(From AFP| Reuters)
A leading Malaysian politician relinquished his post as a state chief minister Wednesday in what is widely seen as the latest move by scandal-plagued Prime Minister Najib Razak to purge potential rivals.
Ruling party politician Mukhriz Mahathir, son of former longtime premier Mahathir Mohamad, resigned as head of Kedah state following an internal party push to oust him, Malaysian media reported.
Mukhriz had been mentioned among potential future contenders for prime minister but his fortunes have flagged due to his outspoken father’s ongoing campaign to oust Najib over sensational corruption allegations.
Malaysia has been seized for more than a year by reports that huge sums of money were diverted from a state-owned investment company closely linked to Najib.
The affair escalated last July when it was revealed that Najib had received payments of $681 million to his personal bank accounts.
Both Najib and the investment company, 1Malaysia Development Berhad (1MDB), strongly deny that the $681 million involved 1MDB money.
Mukhriz, 51, is the latest top figure in the long-ruling United Malays National Organisation (UMNO) to suffer in the fallout.
After the Najib payment was revealed, he reshuffled his cabinet to sack several members including his deputy prime minister, who had called for transparency, and the attorney-general, who was heading investigations.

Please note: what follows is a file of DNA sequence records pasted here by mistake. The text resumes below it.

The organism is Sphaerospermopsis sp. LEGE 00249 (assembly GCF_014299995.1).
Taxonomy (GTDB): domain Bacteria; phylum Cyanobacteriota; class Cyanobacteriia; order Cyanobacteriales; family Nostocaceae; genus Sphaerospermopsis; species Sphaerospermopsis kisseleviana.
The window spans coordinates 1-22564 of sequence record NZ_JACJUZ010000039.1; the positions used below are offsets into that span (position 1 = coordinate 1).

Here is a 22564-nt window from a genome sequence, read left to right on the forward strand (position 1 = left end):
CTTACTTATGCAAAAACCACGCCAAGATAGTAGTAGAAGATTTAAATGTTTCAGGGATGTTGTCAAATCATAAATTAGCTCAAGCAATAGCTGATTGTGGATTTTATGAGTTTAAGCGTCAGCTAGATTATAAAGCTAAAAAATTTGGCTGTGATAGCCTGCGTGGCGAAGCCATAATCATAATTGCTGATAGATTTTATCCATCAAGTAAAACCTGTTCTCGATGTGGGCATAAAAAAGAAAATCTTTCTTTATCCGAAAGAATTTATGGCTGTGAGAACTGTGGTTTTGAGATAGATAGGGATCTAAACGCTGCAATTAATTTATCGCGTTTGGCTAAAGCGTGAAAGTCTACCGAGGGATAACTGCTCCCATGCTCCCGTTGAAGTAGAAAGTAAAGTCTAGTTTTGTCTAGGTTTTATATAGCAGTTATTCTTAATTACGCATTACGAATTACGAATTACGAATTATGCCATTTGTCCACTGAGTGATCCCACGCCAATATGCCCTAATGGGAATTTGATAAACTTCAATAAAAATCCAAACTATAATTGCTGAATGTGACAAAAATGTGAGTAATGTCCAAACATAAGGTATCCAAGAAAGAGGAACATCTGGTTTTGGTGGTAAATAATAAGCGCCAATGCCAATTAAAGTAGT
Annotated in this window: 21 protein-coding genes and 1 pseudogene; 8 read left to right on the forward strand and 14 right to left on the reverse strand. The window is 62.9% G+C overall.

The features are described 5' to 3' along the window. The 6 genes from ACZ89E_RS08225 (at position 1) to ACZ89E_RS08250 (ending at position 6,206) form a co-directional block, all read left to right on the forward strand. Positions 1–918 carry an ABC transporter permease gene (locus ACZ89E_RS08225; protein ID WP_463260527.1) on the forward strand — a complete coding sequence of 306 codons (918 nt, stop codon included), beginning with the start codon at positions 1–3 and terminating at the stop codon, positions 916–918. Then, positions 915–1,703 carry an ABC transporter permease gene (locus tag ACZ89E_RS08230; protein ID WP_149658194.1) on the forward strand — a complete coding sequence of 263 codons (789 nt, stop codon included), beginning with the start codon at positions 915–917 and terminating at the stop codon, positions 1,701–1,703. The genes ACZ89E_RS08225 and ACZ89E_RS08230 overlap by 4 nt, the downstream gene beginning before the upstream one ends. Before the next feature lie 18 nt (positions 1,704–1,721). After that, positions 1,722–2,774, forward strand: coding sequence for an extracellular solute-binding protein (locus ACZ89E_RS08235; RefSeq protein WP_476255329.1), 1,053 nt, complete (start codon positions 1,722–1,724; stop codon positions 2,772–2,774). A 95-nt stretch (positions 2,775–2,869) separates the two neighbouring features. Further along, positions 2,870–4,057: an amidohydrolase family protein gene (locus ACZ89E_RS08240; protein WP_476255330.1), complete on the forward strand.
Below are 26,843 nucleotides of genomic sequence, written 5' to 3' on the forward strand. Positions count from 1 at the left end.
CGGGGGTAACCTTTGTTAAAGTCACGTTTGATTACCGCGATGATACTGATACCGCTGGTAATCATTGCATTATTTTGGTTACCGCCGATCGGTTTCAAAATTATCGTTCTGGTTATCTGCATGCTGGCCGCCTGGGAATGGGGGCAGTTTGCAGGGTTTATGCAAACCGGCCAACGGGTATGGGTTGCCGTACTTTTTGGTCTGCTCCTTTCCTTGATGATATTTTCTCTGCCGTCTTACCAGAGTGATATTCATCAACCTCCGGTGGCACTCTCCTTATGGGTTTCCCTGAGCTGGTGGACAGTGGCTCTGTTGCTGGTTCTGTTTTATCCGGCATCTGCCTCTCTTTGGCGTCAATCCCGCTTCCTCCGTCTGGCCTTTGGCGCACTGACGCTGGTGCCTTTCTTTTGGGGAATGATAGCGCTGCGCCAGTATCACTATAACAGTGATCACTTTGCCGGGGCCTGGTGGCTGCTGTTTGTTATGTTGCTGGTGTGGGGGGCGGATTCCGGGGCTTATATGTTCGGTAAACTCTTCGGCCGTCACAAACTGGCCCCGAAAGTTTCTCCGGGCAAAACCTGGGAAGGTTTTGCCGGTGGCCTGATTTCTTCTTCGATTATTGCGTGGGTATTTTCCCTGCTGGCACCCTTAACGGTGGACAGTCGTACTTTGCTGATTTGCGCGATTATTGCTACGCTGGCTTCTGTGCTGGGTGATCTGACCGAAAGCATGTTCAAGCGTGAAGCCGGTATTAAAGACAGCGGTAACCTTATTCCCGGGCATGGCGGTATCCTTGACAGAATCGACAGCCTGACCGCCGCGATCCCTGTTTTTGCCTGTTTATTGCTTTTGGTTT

A new Najib-appointed attorney-general last week declared the premier clear of any wrongdoing, claiming the payment was a legal “personal donation” from the Saudi royal family.
That story is widely disbelieved in Malaysia, and the move to exonerate Najib has sparked accusations of a conspiracy to subvert justice to protect Najib.
Authorities in Switzerland, Singapore, the United States and Hong Kong also are looking into money flows related to 1MDB.
Swiss clean chit to Najib
Meanwhile, a Swiss official said Najib is not among those accused of wrongdoing.
The Swiss Attorney General’s office said last Friday that it had identified four cases of alleged criminal misconduct in the suspected misappropriation of about $4 billion from Malaysian state companies.
Andre Marty, spokesman for the Office of Swiss Attorney General Michael Lauber, said Tuesday: “In the ongoing criminal proceeding of the OAG (Office of Attorney General), Najib Razak is not one of the public officials under accusation.”
Lauber’s office announced last August that it had opened criminal proceedings related to 1MDB, whose advisory board is chaired by Najib.
Najib has consistently denied wrongdoing, and said the funds were a political donation and he did not take any money for personal gain.